Pet Health Library

Fleas on Dogs

Background

Fleas can be annoying issue for your dog. They can jump from other dogs or from the environment. Fleas are more common in areas that are hot and humid. This means that, depending where you live, fleas can be a summer problem or a year round problem. All it takes is for one flea to make your dog itchy and uncomfortable. In some cases, your dog can be allergic to flea saliva making the itching and irritation worse. In older dogs, fleas are just an uncomfortable problem, but because fleas consume your dog’s blood, they can be dangerous to puppies. Regardless of your dog’s age, it’s important to know the signs of fleas

Signs

  • Fleas can be visible on your dog’s skin (primarily on their stomachs and legs)
  • Scratching
  • Licking
  • Hair loss
  • Scabs or hot spots
  • Pale gums (in puppies) is a sign of major blood loss
  • Flea’s will leave feces (also known as flea dirt) that will be visible. The feces is made up mainly of blood. You can test if it is flea feces by wiping off the dirt with a wet napkin and see if it stains red.

Diagnosis

While you may be able to diagnose and treat fleas yourself, you should still see a vet who will be able to prescribe more effective treatment than over the counter remedies. Your vet may also test to see if your dog is allergic to fleas. Once your vet has confirmed that fleas are the issue, they will discuss treatment options with you.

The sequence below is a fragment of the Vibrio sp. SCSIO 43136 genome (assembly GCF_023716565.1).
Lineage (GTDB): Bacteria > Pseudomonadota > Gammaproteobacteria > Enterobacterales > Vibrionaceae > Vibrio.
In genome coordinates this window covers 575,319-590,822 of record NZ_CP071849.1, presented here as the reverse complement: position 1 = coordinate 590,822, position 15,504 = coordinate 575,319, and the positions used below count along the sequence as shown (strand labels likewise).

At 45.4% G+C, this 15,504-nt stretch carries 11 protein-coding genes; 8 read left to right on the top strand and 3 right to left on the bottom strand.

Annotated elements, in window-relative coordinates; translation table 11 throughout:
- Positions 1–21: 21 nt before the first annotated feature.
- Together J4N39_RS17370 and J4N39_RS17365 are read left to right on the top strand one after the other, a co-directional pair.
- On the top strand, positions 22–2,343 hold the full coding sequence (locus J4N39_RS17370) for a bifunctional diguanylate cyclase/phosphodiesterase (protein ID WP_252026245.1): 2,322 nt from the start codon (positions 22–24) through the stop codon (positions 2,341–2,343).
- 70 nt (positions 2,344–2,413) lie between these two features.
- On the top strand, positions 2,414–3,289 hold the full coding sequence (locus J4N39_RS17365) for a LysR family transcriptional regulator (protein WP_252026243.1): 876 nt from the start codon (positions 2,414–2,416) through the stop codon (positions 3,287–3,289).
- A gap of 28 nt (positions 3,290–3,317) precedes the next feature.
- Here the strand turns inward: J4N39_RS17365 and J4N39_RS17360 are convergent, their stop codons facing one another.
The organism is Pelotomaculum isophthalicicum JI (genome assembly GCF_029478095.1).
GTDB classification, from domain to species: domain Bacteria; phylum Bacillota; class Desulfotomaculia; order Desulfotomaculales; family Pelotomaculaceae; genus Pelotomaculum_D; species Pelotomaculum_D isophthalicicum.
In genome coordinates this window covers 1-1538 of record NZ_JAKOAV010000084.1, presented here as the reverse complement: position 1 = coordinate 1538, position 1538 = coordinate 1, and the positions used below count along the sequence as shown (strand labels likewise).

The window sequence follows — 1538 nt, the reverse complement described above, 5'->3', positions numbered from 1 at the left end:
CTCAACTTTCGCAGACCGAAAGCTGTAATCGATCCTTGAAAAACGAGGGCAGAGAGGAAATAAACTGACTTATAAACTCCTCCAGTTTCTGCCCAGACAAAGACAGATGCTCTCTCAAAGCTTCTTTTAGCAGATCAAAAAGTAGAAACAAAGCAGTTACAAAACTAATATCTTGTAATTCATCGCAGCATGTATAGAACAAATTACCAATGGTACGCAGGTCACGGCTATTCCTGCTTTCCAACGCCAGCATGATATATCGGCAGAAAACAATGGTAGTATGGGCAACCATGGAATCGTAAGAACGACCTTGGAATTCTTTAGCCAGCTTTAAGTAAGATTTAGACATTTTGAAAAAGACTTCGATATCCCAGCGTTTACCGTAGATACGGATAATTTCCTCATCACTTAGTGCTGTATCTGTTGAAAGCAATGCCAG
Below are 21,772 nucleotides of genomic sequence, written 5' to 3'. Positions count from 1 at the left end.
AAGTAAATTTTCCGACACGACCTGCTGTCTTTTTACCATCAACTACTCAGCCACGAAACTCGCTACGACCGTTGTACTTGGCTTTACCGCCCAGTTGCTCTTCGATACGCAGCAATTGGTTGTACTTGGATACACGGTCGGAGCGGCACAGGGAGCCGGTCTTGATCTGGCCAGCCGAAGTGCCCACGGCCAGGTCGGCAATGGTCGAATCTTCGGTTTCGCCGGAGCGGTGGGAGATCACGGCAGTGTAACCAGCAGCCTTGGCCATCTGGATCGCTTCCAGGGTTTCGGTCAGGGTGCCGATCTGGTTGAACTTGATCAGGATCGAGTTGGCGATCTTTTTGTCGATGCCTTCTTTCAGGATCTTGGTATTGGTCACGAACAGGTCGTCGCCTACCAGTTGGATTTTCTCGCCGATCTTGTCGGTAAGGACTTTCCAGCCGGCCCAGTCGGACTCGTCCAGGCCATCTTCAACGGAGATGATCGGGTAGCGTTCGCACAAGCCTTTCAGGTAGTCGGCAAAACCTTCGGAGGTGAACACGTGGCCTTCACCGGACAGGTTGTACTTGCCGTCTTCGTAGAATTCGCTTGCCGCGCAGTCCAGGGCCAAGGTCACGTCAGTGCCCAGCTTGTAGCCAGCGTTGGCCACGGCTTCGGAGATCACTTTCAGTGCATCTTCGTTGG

Treatment

Your vet may prescribe a shampoo or topical serum that prevents the flea eggs from hatching. The adult fleas will eventually die, and no new eggs will hatch, ending your dog’s flea problem. A proper cleaning of your dog’s bed and living area, as well as carpets and furniture that your dog comes in contact with is highly recommended.

Prevention

There are effective preventative medications that your vet can prescribe. There are monthly, topical treatments or oral medications that are absorbed into your dog’s bloodstream. When a flea bites your dog, the medication in your dog’s blood will be consumed by the flea. These medications often target the flea’s nervous system, paralyzing it and killing it within 24 hours.

Flea collars are also a preventative option. These collars can last up to 8 months and emit a gas that repels fleas and, in most cases, ticks as well. Flea collars are not the most effective, as the range of the repellent may not reach the tail-end of your dog. Speak with your vet about the best form of prevention for your dog.

Beyond medications and collars, avoiding other dogs with fleas is very important. Fleas are more common in areas that are humid or ones that have seasons of high humidity, so if you live in an area like that, performing regular flea checks can be beneficial.

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